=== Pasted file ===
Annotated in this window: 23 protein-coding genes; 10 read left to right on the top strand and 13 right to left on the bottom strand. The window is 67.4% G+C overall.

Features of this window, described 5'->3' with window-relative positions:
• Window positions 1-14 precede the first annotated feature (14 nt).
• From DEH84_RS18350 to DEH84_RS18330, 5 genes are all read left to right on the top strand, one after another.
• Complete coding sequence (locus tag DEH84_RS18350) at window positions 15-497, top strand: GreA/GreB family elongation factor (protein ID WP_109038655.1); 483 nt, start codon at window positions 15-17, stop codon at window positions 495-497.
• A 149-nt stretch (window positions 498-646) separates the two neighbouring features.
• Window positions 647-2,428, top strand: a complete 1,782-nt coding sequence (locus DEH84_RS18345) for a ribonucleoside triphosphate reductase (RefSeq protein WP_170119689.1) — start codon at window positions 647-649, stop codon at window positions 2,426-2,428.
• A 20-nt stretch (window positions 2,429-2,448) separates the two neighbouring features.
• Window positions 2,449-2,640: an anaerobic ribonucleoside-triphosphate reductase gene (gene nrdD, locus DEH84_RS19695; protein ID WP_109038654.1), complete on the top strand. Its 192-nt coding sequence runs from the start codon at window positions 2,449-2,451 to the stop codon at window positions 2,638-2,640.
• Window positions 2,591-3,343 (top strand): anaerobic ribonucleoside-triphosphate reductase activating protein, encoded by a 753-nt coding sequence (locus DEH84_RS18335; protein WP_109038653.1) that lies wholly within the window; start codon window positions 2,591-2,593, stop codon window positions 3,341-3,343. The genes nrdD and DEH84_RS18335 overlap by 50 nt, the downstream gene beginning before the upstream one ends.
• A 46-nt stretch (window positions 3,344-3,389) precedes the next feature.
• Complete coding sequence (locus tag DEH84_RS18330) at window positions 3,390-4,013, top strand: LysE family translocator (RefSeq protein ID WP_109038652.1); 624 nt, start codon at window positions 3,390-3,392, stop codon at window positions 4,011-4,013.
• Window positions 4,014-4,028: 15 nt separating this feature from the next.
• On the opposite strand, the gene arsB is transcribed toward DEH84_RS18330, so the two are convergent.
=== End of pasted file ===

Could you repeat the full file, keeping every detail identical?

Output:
Annotated in this window: 23 protein-coding genes; 10 read left to right on the top strand and 13 right to left on the bottom strand. The window is 67.4% G+C overall.

Features of this window, described 5'->3' with window-relative positions:
• Window positions 1-14 precede the first annotated feature (14 nt).
• From DEH84_RS18350 to DEH84_RS18330, 5 genes are all read left to right on the top strand, one after another.
• Complete coding sequence (locus tag DEH84_RS18350) at window positions 15-497, top strand: GreA/GreB family elongation factor (protein ID WP_109038655.1); 483 nt, start codon at window positions 15-17, stop codon at window positions 495-497.
• A 149-nt stretch (window positions 498-646) separates the two neighbouring features.
• Window positions 647-2,428, top strand: a complete 1,782-nt coding sequence (locus DEH84_RS18345) for a ribonucleoside triphosphate reductase (RefSeq protein WP_170119689.1) — start codon at window positions 647-649, stop codon at window positions 2,426-2,428.
• A 20-nt stretch (window positions 2,429-2,448) separates the two neighbouring features.
• Window positions 2,449-2,640: an anaerobic ribonucleoside-triphosphate reductase gene (gene nrdD, locus DEH84_RS19695; protein ID WP_109038654.1), complete on the top strand. Its 192-nt coding sequence runs from the start codon at window positions 2,449-2,451 to the stop codon at window positions 2,638-2,640.
• Window positions 2,591-3,343 (top strand): anaerobic ribonucleoside-triphosphate reductase activating protein, encoded by a 753-nt coding sequence (locus DEH84_RS18335; protein WP_109038653.1) that lies wholly within the window; start codon window positions 2,591-2,593, stop codon window positions 3,341-3,343. The genes nrdD and DEH84_RS18335 overlap by 50 nt, the downstream gene beginning before the upstream one ends.
• A 46-nt stretch (window positions 3,344-3,389) precedes the next feature.
• Complete coding sequence (locus tag DEH84_RS18330) at window positions 3,390-4,013, top strand: LysE family translocator (RefSeq protein ID WP_109038652.1); 624 nt, start codon at window positions 3,390-3,392, stop codon at window positions 4,011-4,013.
• Window positions 4,014-4,028: 15 nt separating this feature from the next.
• On the opposite strand, the gene arsB is transcribed toward DEH84_RS18330, so the two are convergent.